Color blindness is a vision deficiency that affects a large number of people around the world. Whether we know it or not, we as designers have a great impact on their daily lives through the work that we create and put out all around us. That being the case, I believe that we should take a few moments and explore some simple yet effective solutions that could help improve their situation and thus the quality of their lives.
1. What Is Color? A Brief Definition
Before we can completely understand what color blindness is, we should first take a couple of moments and talk about color, what it is, and how it behaves.
According to Google, the noun color is defined as:
“the property possessed by an object of producing different sensations on the eye as a result of the way it reflects or emits light”.
Now, light itself is made out of multiple colors that have different wavelengths, where red is the longest one that humans can see, while violet is the shortest.
We know this since in 1666 Sir Isaac Newton put together a little experiment in which he took a beam of white sunlight and passed it through a glass prism. What he observed must have been incredible at that moment since the prism split the beam into a band of seven composing colors which he called the “spectrum”. The order of these colors from the lower end of the spectrum is violet (V), indigo (I), blue (B), green (G), yellow (Y), orange (O), and red (R)—which we now call ROYGBIV.
Quick tip: you can see Newton's prism experiment in action by
heading over to MITK12Videos’
YouTube channel where they give you an in-depth explanation of the cause of the light dispersion phenomenon.
2. How Do Our Eyes "See" Color?
Depending on its physical properties (light absorption, emission spectra, etc.), an object can individually reflect or absorb these seven colors more or less, giving it the property that we call color.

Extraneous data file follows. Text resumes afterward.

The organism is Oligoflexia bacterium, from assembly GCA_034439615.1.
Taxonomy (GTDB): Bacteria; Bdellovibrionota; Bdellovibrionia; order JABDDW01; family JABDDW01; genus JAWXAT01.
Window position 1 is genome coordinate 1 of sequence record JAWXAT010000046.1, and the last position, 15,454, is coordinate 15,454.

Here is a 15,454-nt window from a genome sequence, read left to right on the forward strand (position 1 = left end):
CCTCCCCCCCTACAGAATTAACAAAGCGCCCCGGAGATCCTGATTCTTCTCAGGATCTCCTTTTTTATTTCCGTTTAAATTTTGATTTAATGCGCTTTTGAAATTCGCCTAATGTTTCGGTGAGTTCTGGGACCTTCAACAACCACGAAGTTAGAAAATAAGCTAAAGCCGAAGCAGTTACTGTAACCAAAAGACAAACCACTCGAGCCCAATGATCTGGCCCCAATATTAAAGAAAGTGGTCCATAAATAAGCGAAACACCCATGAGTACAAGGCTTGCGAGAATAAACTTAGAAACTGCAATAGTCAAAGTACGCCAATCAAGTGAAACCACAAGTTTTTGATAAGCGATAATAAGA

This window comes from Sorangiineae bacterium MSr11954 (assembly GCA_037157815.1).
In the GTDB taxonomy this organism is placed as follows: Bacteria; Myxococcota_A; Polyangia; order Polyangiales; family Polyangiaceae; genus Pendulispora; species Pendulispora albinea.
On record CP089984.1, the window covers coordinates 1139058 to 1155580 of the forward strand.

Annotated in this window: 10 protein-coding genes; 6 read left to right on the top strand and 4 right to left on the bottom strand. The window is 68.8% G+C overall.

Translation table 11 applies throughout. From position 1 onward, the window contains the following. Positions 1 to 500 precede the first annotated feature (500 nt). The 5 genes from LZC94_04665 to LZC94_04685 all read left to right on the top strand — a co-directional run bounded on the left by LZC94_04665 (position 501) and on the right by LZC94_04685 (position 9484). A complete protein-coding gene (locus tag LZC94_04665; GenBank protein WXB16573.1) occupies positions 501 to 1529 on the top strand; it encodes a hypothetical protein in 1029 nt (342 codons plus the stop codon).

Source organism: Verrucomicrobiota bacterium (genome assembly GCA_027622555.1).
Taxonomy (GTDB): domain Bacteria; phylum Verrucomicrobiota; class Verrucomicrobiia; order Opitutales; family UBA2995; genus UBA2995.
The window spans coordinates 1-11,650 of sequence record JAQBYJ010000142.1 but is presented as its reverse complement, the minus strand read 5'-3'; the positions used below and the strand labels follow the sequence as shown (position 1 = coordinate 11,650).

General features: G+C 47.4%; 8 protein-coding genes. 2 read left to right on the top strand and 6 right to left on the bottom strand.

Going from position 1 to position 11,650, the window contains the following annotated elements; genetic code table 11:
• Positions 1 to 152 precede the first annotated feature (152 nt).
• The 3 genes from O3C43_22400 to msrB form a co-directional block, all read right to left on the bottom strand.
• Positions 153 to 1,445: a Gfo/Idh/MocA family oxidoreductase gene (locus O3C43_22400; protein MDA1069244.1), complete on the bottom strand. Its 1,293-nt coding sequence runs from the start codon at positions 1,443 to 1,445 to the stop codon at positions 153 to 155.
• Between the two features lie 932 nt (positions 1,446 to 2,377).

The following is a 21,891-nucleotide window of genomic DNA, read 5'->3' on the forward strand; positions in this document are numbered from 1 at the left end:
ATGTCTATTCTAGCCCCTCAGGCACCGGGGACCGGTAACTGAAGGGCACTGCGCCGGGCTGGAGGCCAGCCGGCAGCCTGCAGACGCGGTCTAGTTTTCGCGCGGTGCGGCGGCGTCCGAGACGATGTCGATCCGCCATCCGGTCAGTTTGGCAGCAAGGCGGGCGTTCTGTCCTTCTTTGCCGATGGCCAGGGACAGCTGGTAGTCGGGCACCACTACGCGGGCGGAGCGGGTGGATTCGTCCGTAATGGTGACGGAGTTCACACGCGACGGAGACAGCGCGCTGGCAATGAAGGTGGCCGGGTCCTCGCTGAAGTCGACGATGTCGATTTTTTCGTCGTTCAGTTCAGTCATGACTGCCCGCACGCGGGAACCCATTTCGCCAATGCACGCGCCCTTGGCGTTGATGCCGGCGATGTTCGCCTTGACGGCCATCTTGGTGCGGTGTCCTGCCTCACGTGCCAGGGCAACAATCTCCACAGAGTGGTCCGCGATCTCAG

So when we say we see a specific color, we actually see the amount of color reflected by the surface of an object when it’s being hit by a light source. When an object reflects all the wavelengths, we see it as being white; when it absorbs them all, it is black.
We’re able to visualize these properties due to the millions of
light-sensitive cells found within our retinas, which process the light into
nerve impulses and then pass them to the cortex of the brain via the optic
These cells come in two different shapes: rods and cones. The rods are highly concentrated around the edge of the retina (somewhere around 90 million cells for humans), and transmit mostly black and white information due to the fact that they contain a single photopigment, being the ones that help us adjust to a darker environment.
The cones, on the other hand, are concentrated in the middle of the retina (4.5–6 million cells), and are able to capture three different wavelengths: S (short), M (medium), and L (long).
Short cones are usually referred to as “blue” due to the fact that they provide color information for that specific wavelength of light. Medium cones are referred to as “green”, while long ones are known as “red”.
Normal color vision uses all three types of light cones (red, green, and blue), and is known as trichromacy.
In fact, the RGB color space that we work and interact with on a daily basis is created around our trichromatic vision determined by these three types of cones, where each and every image is built using a combination of just three colors.
3. What Is Color Blindness?
We now have a basic idea of what color is, but what is color blindness?
Well, many people think that being color blind means you see the world in black and white, but that's not actually true.
As the online version of the Medical Dictionary points out, color blindness is:
“an abnormal condition characterized by the inability to clearly distinguish different colors of the spectrum”.
A person that is color blind is usually born with this condition, which is determined by a faulty gene found within the X chromosome. According to the American Academy of Ophthalmology, "color blindness can occur when one or more of the color cone cells are absent, non functioning, or detect a different color than normal".
Colour Blind Awareness states that the condition affects approximately 1 in every 12 men (8%) and 1 in every 200 women around the world.